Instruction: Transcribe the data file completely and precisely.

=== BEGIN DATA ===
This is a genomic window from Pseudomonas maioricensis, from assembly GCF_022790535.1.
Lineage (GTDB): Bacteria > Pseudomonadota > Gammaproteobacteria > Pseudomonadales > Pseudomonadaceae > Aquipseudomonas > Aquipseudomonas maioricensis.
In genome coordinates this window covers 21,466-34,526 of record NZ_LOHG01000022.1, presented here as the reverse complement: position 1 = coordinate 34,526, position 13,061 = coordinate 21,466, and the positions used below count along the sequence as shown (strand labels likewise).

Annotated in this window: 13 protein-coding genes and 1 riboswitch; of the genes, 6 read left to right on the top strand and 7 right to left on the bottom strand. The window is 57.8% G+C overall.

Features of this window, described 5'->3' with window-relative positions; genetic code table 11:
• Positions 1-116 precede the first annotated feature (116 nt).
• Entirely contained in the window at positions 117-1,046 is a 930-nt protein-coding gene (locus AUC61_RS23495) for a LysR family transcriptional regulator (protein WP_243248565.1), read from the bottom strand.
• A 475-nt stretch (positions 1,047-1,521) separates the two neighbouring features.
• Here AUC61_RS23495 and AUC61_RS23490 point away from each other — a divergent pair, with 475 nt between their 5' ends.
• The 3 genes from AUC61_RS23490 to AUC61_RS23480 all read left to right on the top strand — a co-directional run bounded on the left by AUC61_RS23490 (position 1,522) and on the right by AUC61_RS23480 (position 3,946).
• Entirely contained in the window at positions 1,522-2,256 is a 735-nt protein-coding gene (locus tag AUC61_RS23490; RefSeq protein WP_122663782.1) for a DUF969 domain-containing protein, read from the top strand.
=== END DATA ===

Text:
This is a genomic window from Pseudomonas maioricensis, from assembly GCF_022790535.1.
Lineage (GTDB): Bacteria > Pseudomonadota > Gammaproteobacteria > Pseudomonadales > Pseudomonadaceae > Aquipseudomonas > Aquipseudomonas maioricensis.
In genome coordinates this window covers 21,466-34,526 of record NZ_LOHG01000022.1, presented here as the reverse complement: position 1 = coordinate 34,526, position 13,061 = coordinate 21,466, and the positions used below count along the sequence as shown (strand labels likewise).

Annotated in this window: 13 protein-coding genes and 1 riboswitch; of the genes, 6 read left to right on the top strand and 7 right to left on the bottom strand. The window is 57.8% G+C overall.

Features of this window, described 5'->3' with window-relative positions; genetic code table 11:
• Positions 1-116 precede the first annotated feature (116 nt).
• Entirely contained in the window at positions 117-1,046 is a 930-nt protein-coding gene (locus AUC61_RS23495) for a LysR family transcriptional regulator (protein WP_243248565.1), read from the bottom strand.
• A 475-nt stretch (positions 1,047-1,521) separates the two neighbouring features.
• Here AUC61_RS23495 and AUC61_RS23490 point away from each other — a divergent pair, with 475 nt between their 5' ends.
• The 3 genes from AUC61_RS23490 to AUC61_RS23480 all read left to right on the top strand — a co-directional run bounded on the left by AUC61_RS23490 (position 1,522) and on the right by AUC61_RS23480 (position 3,946).
• Entirely contained in the window at positions 1,522-2,256 is a 735-nt protein-coding gene (locus tag AUC61_RS23490; RefSeq protein WP_122663782.1) for a DUF969 domain-containing protein, read from the top strand.